Friday, May 09, 2008

Letting go - now back to Leishmania

Letting go is hard to do, especially when you have fought tooth and nail to get your point across and went through some crazy times. I recently attended the "God Be in My Head" event at the Dana Centre, where a panel chaired by Colin Blakemore discussed the possibility of so-called "God spots" in the brain, and although epilepsy and schizzophrenia were mentioned as possible links to abstract thinking, creativity and spiritual experience, I was surprised to observe that no-one at the event mentioned mania, which seems to me to lie at the intersection between the two other states of mind. One of the best suggestions of the evening was the idea to analyse the brain activity of problem-solving scientists using functional MRI and to try to compare the results to the brain scans of nuns praying or monks meditating. I like it even though I am getting a bit tired of functional MRI papers, but somehow I don't see that experiment being carried out any time soon, the eureka experience and phenomena such as calculation-induced halucinations are science's dirty little secrets and I doubt whether scientists really are prepared to address these issues.

At any rate, I'm digressing, whilst it is fun to rejoin the scientific debate and to watch my representation of the genetic code climb the "google charts", I have to let go of certain ideas and redirect my focus on my PhD. Consequently, I find myself thinking more and more about Leishmania these days. Given that S-adenosyl methionine (SAM) is involved in a number of different cellular processes possibly affecting the replication of intracellular parasites, how would it be possible to differentiate the effects of the individual processes? The ones I am particularly interested in are polyamine synthesis and DNA methylation. Would it be enough to add radiolabelled SAM to infected cells and to try to see where the marked methyl group might end up? Is there radiolabelled SAM available in which the non-methyl carbon atoms are 14C, making the substance useful in tracking polyamines? Whilst I would try to focus on in vitro experiments at first keeping things as simple as possible, I also wonder what in vivo experiments might look like. What effect might adding or depleting SAM have in vivo? What about methylthioadenosine (MTA), a product of the SAM catabolism that arises after the polyamine synthesis step? How could the effect of SAM derivatives be untangled from possible changes to cytokine production?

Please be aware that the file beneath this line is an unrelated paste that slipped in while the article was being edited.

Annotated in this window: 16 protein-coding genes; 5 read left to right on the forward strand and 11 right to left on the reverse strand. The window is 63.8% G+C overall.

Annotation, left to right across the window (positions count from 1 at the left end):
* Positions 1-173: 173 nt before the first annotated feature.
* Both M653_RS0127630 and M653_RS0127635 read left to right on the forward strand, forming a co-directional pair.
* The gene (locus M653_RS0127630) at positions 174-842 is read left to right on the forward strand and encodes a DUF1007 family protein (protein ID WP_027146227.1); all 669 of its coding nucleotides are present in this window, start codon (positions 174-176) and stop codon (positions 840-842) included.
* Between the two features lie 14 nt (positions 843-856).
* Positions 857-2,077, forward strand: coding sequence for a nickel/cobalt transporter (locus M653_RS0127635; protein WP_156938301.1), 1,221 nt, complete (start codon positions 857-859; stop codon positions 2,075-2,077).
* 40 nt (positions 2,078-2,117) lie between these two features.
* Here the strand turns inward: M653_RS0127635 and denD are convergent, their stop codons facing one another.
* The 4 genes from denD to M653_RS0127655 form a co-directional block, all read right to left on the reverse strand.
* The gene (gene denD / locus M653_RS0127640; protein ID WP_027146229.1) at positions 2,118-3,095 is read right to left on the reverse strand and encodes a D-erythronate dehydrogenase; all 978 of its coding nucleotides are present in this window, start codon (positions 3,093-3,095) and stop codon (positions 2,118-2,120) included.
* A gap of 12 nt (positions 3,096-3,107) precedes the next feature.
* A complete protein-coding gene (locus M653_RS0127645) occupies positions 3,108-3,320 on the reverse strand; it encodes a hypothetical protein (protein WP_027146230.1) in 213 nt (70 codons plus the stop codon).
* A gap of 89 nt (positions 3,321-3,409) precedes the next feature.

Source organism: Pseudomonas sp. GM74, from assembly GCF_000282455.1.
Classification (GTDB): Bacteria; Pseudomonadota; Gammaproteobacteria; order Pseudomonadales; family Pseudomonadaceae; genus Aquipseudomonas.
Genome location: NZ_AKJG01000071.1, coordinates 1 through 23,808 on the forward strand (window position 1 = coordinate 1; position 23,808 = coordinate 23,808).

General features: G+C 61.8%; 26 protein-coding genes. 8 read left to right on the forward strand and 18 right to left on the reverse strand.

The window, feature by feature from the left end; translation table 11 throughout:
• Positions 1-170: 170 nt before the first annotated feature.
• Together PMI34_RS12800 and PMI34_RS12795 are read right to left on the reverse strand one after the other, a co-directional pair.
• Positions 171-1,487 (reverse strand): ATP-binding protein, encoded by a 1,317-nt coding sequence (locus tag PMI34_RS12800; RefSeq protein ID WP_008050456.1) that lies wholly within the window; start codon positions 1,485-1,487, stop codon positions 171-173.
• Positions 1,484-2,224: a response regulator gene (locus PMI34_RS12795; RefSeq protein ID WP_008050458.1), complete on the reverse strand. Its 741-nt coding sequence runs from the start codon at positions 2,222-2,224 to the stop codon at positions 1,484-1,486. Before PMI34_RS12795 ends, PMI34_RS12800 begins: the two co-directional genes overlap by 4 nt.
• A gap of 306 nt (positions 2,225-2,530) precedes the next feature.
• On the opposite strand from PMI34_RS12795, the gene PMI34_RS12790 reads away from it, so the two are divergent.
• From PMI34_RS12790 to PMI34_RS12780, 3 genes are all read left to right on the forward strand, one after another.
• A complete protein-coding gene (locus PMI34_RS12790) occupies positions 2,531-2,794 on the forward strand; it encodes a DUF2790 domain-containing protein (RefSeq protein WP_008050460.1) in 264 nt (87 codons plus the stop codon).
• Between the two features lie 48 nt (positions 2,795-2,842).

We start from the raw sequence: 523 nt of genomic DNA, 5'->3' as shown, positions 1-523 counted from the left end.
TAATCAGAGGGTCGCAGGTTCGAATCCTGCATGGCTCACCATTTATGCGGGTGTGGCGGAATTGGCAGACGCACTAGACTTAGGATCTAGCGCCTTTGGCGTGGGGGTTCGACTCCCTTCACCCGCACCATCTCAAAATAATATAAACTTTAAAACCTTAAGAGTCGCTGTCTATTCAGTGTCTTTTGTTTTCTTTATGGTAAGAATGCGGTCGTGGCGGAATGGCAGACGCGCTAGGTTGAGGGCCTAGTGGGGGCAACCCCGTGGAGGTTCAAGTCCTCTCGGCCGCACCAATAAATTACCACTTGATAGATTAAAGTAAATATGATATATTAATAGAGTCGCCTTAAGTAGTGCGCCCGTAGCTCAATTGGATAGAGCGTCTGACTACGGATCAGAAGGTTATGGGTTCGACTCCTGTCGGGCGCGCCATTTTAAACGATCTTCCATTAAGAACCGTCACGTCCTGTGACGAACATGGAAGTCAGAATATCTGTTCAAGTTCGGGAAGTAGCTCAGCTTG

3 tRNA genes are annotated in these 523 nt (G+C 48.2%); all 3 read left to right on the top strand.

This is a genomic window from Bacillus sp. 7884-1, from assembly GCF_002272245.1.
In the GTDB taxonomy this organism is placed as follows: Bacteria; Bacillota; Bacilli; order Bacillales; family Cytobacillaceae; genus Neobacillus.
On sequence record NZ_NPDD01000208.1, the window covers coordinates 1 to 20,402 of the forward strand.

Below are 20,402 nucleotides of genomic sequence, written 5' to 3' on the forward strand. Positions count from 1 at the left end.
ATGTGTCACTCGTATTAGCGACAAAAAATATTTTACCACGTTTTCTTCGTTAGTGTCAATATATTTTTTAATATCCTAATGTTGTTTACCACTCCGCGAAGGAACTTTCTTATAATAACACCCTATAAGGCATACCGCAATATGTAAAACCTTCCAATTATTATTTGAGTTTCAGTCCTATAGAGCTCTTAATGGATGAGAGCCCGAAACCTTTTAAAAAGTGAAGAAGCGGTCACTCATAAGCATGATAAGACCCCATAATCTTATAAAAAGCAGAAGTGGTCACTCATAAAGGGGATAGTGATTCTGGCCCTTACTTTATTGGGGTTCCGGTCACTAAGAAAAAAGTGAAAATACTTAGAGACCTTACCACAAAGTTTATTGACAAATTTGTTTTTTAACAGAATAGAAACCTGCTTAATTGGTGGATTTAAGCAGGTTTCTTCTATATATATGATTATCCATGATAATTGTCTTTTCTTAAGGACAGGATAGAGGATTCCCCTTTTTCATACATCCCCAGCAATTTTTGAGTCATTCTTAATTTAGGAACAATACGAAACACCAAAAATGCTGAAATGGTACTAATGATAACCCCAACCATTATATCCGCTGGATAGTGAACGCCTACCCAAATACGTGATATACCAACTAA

Too many questions for me to answer...

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